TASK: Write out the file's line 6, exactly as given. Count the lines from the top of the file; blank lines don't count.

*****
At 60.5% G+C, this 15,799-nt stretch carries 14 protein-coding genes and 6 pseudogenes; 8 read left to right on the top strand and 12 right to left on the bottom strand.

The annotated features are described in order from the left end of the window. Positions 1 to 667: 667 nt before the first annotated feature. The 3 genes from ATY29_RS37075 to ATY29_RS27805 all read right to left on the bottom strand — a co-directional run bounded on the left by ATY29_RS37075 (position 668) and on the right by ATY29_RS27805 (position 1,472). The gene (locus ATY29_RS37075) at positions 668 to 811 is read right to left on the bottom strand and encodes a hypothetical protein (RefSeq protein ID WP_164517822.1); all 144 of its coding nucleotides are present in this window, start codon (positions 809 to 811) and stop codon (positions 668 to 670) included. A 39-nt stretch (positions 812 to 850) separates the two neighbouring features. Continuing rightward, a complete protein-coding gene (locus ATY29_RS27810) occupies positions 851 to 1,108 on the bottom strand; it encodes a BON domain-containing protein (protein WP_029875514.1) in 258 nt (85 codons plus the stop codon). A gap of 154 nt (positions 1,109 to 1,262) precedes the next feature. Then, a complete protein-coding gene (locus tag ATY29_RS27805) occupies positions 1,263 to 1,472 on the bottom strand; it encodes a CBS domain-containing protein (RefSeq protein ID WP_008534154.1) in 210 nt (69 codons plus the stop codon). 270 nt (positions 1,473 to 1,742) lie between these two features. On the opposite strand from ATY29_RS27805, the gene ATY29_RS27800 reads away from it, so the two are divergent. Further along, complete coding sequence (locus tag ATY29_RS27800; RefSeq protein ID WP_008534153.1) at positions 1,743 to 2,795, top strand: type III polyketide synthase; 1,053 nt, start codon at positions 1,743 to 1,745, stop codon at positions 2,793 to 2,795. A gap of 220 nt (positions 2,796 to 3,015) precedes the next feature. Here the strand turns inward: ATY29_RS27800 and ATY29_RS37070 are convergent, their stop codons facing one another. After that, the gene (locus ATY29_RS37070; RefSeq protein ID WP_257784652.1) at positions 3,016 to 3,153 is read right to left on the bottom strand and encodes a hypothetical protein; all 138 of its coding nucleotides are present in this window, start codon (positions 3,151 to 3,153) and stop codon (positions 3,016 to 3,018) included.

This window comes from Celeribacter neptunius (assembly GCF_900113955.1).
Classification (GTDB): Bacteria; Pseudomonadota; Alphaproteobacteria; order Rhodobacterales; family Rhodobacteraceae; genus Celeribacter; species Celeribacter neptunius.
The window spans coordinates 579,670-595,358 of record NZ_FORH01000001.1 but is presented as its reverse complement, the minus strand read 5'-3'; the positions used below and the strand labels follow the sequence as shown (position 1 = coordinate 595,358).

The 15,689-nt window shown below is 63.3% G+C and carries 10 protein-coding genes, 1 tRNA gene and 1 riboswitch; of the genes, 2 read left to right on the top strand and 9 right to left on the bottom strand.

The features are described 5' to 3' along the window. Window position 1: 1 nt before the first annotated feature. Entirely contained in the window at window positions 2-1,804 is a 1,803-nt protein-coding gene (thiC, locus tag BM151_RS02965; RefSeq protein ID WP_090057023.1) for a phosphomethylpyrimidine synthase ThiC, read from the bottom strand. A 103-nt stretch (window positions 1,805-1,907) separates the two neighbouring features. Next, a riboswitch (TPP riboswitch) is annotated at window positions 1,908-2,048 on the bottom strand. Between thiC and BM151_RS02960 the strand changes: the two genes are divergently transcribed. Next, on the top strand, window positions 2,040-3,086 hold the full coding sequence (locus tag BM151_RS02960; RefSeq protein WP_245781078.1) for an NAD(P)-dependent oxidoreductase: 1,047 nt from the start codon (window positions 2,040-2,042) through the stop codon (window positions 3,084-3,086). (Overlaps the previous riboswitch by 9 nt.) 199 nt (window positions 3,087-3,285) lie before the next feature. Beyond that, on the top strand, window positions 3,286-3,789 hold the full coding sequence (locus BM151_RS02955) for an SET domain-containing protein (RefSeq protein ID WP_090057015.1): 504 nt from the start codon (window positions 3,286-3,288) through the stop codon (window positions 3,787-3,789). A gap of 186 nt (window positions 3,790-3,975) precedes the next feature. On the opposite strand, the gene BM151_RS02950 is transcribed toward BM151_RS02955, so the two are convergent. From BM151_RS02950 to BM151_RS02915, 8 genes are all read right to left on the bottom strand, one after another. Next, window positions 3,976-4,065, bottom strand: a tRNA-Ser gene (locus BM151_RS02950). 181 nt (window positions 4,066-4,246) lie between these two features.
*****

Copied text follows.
The 15,689-nt window shown below is 63.3% G+C and carries 10 protein-coding genes, 1 tRNA gene and 1 riboswitch; of the genes, 2 read left to right on the top strand and 9 right to left on the bottom strand.